Age is only a number.
Yet it seems weird to think that a 20-year-old baseball player could be considered a “veteran” on a team. However, that’s the situation Red Deer’s Kelsey Lalor finds herself in.
The outfielder has already been a part of Baseball Canada’s national women’s team for five years. This year marked her third visit to the Women’s Baseball World Cup and she once again made a name for herself with her bat and her glove, earning a spot on the All-World Team as Canada won a bronze medal.
Lalor added to her mantle when she got home when she was named the Women’s Open Player of the Year by Baseball Alberta in November. She last won the award in 2016 and was recognized with the Bantam Girls award in both 2012 and 2013.
Just because winter has set in doesn’t mean Lalor is taking a break either. She is back at school and playing basketball for the University of Saskatchewan Huskies. That’s where we caught up with her for an interview on Alberta Dugout Stories: The Podcast.
Q: Kelsey, it’s been a heck of a year for you. The first thing is, from your standpoint, what sticks out as the highlight for you?
A: I think that the highlight of 2018 is probably getting to beat the Americans in the bronze medal game in Florida (Women’s Baseball World Cup). It was just a really amazing game to be a part of and it’s always really cool to play them and beat them on their home soil. Yeah, just being involved in that game was incredible.
Q: It had to be a weird rallying moment for you guys, in a sense, because you lost the previous game so you were playing in the bronze medal game instead of the gold. How do you get up for a bronze medal game, or was it pretty easy with that group?
A: Yeah, it’s pretty easy. It’s always an incredible opportunity to play the World Championship and when you’re playing for a medal you always want to do your country proud and so, especially going and playing the Americans like that, it’s never a tough one to get up for.
READ MORE: Unfinished Business
Q: For you, it was a tournament to remember. What sticks out for you, or what was the key to being as good as you were for that tournament?
A: Well, I didn’t start off the tournament that great. I went 0-for-2 in my first game but I talked to my coach and we just talked about trying to stay within myself and just using my skillset for what I can do on the baseball diamond. Going out there, competing for my teammates every day and when I go up to the plate, not trying to do too much. Just stand back and swing it and get a base hit.
Q: Talk about “The Catch.”
A: Hahaha! Yeah. It was pretty cool. It was a nice moment in the tournament for sure. We were just right with the Aussies and then we just pulled ahead so it was good timing on my part.
— WBSC ⚾🥎 (@WBSC) August 26, 2018
Q: Was that one where it looks better than it felt at the time. Because I know that replay can be a little mischievous but you seemed to know where the ball was going as soon as it came off the bat.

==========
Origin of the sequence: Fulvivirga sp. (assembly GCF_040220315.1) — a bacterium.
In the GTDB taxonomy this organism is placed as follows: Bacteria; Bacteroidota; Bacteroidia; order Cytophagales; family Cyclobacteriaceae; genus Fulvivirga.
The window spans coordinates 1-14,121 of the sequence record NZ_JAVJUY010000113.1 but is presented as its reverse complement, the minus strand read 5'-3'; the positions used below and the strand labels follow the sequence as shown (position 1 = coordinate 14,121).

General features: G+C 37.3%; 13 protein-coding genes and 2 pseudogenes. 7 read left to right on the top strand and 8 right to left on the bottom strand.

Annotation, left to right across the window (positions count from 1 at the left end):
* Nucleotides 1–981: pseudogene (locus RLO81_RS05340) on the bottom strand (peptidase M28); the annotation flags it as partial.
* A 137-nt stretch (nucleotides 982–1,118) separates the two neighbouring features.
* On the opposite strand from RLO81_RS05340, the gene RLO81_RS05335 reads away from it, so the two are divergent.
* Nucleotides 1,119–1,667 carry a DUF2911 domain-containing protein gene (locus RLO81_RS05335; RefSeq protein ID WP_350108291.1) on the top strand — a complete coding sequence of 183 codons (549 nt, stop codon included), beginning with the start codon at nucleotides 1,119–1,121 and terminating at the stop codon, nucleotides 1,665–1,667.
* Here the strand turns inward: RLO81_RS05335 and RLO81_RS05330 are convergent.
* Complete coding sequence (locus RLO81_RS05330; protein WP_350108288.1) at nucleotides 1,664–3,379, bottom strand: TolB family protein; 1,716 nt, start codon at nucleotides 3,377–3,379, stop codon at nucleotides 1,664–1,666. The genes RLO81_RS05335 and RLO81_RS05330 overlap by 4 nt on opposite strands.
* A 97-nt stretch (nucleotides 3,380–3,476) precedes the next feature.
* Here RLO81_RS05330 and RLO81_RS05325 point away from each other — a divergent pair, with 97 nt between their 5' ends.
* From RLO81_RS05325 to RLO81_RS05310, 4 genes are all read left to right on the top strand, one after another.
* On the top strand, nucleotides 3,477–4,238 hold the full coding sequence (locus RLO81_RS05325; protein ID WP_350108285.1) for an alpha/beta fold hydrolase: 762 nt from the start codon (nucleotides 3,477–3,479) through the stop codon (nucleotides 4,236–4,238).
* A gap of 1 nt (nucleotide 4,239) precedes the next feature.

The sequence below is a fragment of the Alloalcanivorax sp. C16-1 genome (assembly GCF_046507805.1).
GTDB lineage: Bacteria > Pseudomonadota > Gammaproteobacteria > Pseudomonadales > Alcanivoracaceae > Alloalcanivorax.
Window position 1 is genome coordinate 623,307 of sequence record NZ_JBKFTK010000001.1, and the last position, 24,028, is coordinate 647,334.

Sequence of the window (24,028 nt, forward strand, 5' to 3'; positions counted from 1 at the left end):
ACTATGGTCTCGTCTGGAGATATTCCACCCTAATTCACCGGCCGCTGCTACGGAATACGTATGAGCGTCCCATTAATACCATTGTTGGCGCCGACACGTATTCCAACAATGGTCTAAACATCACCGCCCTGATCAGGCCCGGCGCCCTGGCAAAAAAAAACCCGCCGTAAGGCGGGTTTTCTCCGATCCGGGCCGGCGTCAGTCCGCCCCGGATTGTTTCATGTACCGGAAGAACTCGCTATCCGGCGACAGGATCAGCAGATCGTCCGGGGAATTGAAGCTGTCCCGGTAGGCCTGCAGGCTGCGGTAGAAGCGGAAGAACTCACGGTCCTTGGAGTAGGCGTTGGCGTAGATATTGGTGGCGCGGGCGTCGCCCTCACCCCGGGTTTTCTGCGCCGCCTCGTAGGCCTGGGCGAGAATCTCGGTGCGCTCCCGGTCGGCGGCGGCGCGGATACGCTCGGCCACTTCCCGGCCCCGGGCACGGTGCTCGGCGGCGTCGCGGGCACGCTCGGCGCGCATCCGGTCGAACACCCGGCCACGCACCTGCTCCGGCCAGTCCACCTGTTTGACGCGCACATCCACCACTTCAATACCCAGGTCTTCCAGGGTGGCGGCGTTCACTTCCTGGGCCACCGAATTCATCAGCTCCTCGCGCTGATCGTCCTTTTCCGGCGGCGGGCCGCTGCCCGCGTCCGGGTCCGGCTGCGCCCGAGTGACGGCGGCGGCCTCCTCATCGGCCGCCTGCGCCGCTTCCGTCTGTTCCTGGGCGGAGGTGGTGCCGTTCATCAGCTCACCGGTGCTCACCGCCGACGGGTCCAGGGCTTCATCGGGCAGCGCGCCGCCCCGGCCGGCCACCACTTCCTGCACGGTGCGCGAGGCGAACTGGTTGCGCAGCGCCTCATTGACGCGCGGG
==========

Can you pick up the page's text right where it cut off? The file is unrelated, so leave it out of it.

A: Yeah, I knew where it was. I knew it was short. It’s one of those ones where you get a good jump on it and you think you can get there. But when you actually get there it’s a pretty good feeling.
Q: What was the difference between 2016 and this year, other than the outcome, obviously?
A: I think as a player, for myself, just knowing that I had been there before and just having that experience. I just trusted what I could do more and I knew what I was up against this time around. Even though the level of play keeps getting bigger and better and there are more players now in the talent pool, it’s just continually getting bigger. It’s a much easier feeling going in there knowing that you’ve been there before and what you can do and can think of it as just another baseball game.
— WomenBelongBaseball (@womenbaseball1) September 8, 2018
Q: What did you take away from the fact that Alberta had quite the diverse contingent? You had a couple of rookies and you had a couple of veterans like yourself and Nicole Luchanski. What does that say about the Alberta product and what do you think the future has in store for the women’s game here in this province?
A: I’m really excited, especially with all of these young girls coming through our program. It’s really cool to be able to watch them. Most of them are younger than me so I saw them when they were little and now to see them grow and play with them is definitely a cool feeling. But that group we have, it’s such a strong group and there are a lot of them so it’s really awesome to see that the game is growing. It’s becoming a lot more competitive, too. So the future of women’s baseball in Alberta is looking pretty bright right now. We have a lot of really talented young players and there’s a whole bunch more coming up through our provincial system, too.
READ MORE: State of Alberta’s Game
Q: Is it weird to be thought of as an inspiration or a hero to some of these younger girls? I mean, like I said, you’re pretty young yourself and still going through university.
A: Yeah, it’s definitely a cool feeling to know that, especially when I get to play with them. Even to think I’m someone that they can look up to and someone that they can come to if they’re struggling or anything like that just because they know I’ve been there. But it’s a pretty cool feeling when you go work with the younger girls in the province at the Girls’ Day in Baseball all over and they’re just so excited to see that there’s a future for themselves in the game. It’s also pretty inspirational for me that they’re that excited about everything. Like I said, the future of women’s baseball is looking good for us right now.